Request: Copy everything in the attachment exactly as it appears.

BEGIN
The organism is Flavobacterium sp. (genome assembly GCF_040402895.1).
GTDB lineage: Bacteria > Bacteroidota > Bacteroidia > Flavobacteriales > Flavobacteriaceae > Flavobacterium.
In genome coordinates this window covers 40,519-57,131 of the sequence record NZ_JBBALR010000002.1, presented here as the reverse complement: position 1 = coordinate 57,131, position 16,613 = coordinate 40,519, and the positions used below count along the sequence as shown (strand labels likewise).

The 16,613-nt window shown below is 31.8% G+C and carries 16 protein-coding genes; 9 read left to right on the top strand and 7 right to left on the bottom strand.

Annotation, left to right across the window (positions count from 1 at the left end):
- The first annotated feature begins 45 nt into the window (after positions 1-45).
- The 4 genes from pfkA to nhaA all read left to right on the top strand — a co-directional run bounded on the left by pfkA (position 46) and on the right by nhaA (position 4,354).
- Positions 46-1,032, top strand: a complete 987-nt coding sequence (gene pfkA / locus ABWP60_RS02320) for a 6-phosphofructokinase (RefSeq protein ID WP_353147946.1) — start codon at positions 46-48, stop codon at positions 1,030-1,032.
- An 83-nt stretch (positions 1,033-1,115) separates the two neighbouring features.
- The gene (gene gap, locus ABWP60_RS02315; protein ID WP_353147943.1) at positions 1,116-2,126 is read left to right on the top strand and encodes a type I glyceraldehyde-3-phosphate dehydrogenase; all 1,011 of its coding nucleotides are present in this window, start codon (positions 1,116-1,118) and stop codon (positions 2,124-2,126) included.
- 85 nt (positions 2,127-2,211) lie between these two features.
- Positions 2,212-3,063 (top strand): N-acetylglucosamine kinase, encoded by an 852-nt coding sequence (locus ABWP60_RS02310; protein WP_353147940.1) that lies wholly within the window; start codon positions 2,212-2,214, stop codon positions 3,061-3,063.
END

The organism is Flavobacterium sp. (genome assembly GCF_040402895.1).
GTDB lineage: Bacteria > Bacteroidota > Bacteroidia > Flavobacteriales > Flavobacteriaceae > Flavobacterium.
In genome coordinates this window covers 40,519-57,131 of the sequence record NZ_JBBALR010000002.1, presented here as the reverse complement: position 1 = coordinate 57,131, position 16,613 = coordinate 40,519, and the positions used below count along the sequence as shown (strand labels likewise).

The 16,613-nt window shown below is 31.8% G+C and carries 16 protein-coding genes; 9 read left to right on the top strand and 7 right to left on the bottom strand.

Annotation, left to right across the window (positions count from 1 at the left end):
- The first annotated feature begins 45 nt into the window (after positions 1-45).
- The 4 genes from pfkA to nhaA all read left to right on the top strand — a co-directional run bounded on the left by pfkA (position 46) and on the right by nhaA (position 4,354).
- Positions 46-1,032, top strand: a complete 987-nt coding sequence (gene pfkA / locus ABWP60_RS02320) for a 6-phosphofructokinase (RefSeq protein ID WP_353147946.1) — start codon at positions 46-48, stop codon at positions 1,030-1,032.
- An 83-nt stretch (positions 1,033-1,115) separates the two neighbouring features.
- The gene (gene gap, locus ABWP60_RS02315; protein ID WP_353147943.1) at positions 1,116-2,126 is read left to right on the top strand and encodes a type I glyceraldehyde-3-phosphate dehydrogenase; all 1,011 of its coding nucleotides are present in this window, start codon (positions 1,116-1,118) and stop codon (positions 2,124-2,126) included.
- 85 nt (positions 2,127-2,211) lie between these two features.
- Positions 2,212-3,063 (top strand): N-acetylglucosamine kinase, encoded by an 852-nt coding sequence (locus ABWP60_RS02310; protein WP_353147940.1) that lies wholly within the window; start codon positions 2,212-2,214, stop codon positions 3,061-3,063.